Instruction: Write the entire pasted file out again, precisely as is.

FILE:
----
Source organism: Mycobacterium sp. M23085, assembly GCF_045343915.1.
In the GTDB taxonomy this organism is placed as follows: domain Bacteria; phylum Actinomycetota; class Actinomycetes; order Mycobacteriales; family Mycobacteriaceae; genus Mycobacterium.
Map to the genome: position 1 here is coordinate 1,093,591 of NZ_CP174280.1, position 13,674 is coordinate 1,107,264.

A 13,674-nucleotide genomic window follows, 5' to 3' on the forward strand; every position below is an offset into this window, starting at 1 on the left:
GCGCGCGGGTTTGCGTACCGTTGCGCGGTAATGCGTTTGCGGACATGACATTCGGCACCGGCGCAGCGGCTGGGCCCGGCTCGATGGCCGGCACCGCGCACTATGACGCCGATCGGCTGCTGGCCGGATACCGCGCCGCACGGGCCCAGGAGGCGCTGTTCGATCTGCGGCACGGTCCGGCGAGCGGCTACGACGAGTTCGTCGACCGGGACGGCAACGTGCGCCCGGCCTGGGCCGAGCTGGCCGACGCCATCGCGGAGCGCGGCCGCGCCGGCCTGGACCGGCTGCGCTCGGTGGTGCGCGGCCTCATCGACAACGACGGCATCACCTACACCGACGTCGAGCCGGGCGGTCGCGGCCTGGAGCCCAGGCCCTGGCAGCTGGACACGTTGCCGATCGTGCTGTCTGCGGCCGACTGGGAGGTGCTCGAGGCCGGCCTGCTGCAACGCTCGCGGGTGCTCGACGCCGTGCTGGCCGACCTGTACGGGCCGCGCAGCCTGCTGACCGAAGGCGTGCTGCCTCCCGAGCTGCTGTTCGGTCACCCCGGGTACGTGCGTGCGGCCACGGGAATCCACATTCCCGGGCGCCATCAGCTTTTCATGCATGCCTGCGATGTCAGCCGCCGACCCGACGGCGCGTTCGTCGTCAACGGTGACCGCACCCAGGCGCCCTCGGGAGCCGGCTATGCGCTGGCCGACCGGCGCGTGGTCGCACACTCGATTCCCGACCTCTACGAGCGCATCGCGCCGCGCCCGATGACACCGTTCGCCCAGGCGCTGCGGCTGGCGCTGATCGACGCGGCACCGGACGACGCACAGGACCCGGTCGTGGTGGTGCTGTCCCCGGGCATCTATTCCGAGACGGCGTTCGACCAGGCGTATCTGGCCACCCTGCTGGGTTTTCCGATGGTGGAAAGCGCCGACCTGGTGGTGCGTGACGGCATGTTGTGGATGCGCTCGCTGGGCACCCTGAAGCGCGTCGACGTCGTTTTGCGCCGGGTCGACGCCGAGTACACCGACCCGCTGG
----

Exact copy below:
Source organism: Mycobacterium sp. M23085, assembly GCF_045343915.1.
In the GTDB taxonomy this organism is placed as follows: domain Bacteria; phylum Actinomycetota; class Actinomycetes; order Mycobacteriales; family Mycobacteriaceae; genus Mycobacterium.
Map to the genome: position 1 here is coordinate 1,093,591 of NZ_CP174280.1, position 13,674 is coordinate 1,107,264.

A 13,674-nucleotide genomic window follows, 5' to 3' on the forward strand; every position below is an offset into this window, starting at 1 on the left:
GCGCGCGGGTTTGCGTACCGTTGCGCGGTAATGCGTTTGCGGACATGACATTCGGCACCGGCGCAGCGGCTGGGCCCGGCTCGATGGCCGGCACCGCGCACTATGACGCCGATCGGCTGCTGGCCGGATACCGCGCCGCACGGGCCCAGGAGGCGCTGTTCGATCTGCGGCACGGTCCGGCGAGCGGCTACGACGAGTTCGTCGACCGGGACGGCAACGTGCGCCCGGCCTGGGCCGAGCTGGCCGACGCCATCGCGGAGCGCGGCCGCGCCGGCCTGGACCGGCTGCGCTCGGTGGTGCGCGGCCTCATCGACAACGACGGCATCACCTACACCGACGTCGAGCCGGGCGGTCGCGGCCTGGAGCCCAGGCCCTGGCAGCTGGACACGTTGCCGATCGTGCTGTCTGCGGCCGACTGGGAGGTGCTCGAGGCCGGCCTGCTGCAACGCTCGCGGGTGCTCGACGCCGTGCTGGCCGACCTGTACGGGCCGCGCAGCCTGCTGACCGAAGGCGTGCTGCCTCCCGAGCTGCTGTTCGGTCACCCCGGGTACGTGCGTGCGGCCACGGGAATCCACATTCCCGGGCGCCATCAGCTTTTCATGCATGCCTGCGATGTCAGCCGCCGACCCGACGGCGCGTTCGTCGTCAACGGTGACCGCACCCAGGCGCCCTCGGGAGCCGGCTATGCGCTGGCCGACCGGCGCGTGGTCGCACACTCGATTCCCGACCTCTACGAGCGCATCGCGCCGCGCCCGATGACACCGTTCGCCCAGGCGCTGCGGCTGGCGCTGATCGACGCGGCACCGGACGACGCACAGGACCCGGTCGTGGTGGTGCTGTCCCCGGGCATCTATTCCGAGACGGCGTTCGACCAGGCGTATCTGGCCACCCTGCTGGGTTTTCCGATGGTGGAAAGCGCCGACCTGGTGGTGCGTGACGGCATGTTGTGGATGCGCTCGCTGGGCACCCTGAAGCGCGTCGACGTCGTTTTGCGCCGGGTCGACGCCGAGTACACCGACCCGCTGG